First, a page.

SNOWDROPS are nodding, the daffodils are slowly opening along the roadsides and the window ledges are filled with seed trays . . . we are off!

Mind you, there’s no heat in that sun yet is there? And that wind is lazy, and cuts through you like an icy sword. But there are buds on the trees and the spring flowers keep reminding you not to give up.

Geoff got in touch with me asking about onions. He wanted to pick my brains on when to plant his onion sets.

I gave up trying to plant them out on my plot in mid spring as my soil is still icy cold and wet.

Onions aren’t terribly happy about having cold feet, and they certainly don’t like sitting in sodden beds - they give up and rot. So for the past 10 years I’ve started them off in cells under the cover of my polytunnel.

I just use a multi-purpose compost and bung them in, they are much happier. I’ve found by the time my soil is hospitable, the onion sets have run out of fuel and turned into a sad mess of tatty green foliage and withered bulbs. These never bounce back.

So I stick to planting them into cells and once they do go out, I give them an additional boost with some onion fertiliser.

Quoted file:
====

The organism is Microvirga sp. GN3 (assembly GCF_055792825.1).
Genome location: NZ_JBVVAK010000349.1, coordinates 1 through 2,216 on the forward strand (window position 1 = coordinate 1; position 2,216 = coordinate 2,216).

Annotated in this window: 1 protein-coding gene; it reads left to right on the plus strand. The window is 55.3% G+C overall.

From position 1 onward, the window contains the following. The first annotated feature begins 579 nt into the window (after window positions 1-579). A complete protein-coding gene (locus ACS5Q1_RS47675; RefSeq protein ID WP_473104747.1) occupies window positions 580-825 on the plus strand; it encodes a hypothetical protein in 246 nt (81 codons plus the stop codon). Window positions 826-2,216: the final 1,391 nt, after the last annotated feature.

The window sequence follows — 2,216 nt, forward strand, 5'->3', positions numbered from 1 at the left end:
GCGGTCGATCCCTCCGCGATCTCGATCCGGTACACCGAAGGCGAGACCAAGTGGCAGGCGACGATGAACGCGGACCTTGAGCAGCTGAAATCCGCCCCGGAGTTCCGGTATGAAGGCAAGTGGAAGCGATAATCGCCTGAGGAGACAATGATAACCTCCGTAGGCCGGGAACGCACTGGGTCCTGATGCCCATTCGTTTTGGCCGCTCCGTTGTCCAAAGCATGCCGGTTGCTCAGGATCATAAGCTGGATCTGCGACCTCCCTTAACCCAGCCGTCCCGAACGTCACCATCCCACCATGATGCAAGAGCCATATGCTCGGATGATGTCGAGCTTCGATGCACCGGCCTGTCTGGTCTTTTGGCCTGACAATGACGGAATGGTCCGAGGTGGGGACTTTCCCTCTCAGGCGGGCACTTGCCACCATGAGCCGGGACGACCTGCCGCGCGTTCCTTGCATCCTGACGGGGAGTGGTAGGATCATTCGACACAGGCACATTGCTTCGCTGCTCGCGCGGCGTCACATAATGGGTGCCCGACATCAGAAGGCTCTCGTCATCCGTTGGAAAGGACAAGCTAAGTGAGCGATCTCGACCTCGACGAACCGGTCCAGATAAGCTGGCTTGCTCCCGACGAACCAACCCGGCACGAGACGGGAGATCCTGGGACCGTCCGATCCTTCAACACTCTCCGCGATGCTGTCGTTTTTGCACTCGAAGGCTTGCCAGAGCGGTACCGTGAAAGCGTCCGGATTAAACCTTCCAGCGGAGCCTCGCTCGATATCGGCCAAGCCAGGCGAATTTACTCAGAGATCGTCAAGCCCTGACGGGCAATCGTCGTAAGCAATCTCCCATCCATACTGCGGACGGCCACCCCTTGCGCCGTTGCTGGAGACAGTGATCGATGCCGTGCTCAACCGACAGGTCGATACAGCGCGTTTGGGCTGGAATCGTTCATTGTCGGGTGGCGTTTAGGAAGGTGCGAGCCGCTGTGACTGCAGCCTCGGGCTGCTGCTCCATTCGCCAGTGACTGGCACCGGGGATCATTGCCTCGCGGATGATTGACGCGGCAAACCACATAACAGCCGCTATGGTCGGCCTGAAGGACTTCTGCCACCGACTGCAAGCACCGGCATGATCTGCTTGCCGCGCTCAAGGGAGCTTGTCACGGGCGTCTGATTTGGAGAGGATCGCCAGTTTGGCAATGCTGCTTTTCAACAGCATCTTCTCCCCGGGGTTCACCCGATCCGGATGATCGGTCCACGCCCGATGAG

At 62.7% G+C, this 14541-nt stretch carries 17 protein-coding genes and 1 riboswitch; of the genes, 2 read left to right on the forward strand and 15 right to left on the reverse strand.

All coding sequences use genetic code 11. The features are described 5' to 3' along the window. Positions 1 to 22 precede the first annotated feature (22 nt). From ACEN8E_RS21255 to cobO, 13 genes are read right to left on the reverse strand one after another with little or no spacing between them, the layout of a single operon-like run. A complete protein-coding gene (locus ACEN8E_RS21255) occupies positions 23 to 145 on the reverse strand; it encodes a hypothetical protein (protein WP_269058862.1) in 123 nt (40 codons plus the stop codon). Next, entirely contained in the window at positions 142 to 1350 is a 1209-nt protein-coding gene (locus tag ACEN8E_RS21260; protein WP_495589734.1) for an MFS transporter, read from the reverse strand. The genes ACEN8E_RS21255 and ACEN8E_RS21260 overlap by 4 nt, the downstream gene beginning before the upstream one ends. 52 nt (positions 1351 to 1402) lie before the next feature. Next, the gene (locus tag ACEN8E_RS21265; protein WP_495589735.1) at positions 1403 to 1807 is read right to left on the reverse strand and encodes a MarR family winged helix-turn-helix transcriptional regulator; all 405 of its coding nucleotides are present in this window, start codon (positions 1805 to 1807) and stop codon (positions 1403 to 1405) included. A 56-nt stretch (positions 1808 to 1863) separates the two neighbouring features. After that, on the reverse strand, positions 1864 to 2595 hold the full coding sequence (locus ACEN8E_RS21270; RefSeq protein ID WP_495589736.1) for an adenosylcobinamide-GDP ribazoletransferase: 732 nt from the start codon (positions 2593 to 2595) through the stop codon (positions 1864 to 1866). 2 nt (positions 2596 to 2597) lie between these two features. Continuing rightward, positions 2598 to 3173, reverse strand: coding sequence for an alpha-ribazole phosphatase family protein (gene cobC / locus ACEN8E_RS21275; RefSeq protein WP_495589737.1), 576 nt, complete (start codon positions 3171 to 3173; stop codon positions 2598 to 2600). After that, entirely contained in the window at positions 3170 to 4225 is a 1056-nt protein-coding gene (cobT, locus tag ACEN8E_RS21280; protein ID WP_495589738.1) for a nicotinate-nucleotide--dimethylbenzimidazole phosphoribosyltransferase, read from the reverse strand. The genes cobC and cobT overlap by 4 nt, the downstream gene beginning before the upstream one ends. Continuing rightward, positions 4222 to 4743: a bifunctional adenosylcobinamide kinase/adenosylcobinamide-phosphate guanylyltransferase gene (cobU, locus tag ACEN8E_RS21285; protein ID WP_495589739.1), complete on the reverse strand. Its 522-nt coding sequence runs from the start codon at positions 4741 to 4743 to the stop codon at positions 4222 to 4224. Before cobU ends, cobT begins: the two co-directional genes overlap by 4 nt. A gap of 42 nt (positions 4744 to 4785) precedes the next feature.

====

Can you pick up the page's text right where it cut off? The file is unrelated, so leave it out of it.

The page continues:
It’s just what works for me, plus I can be a little ruthless and plant the fattest looking onions.

This year I’m not doing red onions, I’m sick of them being disappointing. I’m blaming the past few wet summers.

Instead I’m sticking with the old classic, stuttgarter. They never let you down and have proved to be a stalwart allotment mate.

Plus they store much better than red ones. There are only so many onions anyone can eat, without losing friends.

My allotment to do list:

If you have a bare-rooted trees, shrubs or fruit bushes get them in right away.

Also if you haven’t done so already, prune soft fruit, apples, pears - not forgetting roses.

Sow your early peas. With any luck you will miss the pea moth; there’s nothing worse than a little grub in your pea pod.

If you have a patch of land that won’t be used for a long time yet, why not sow some quick growing green manure?

If you have an allotment query, you can email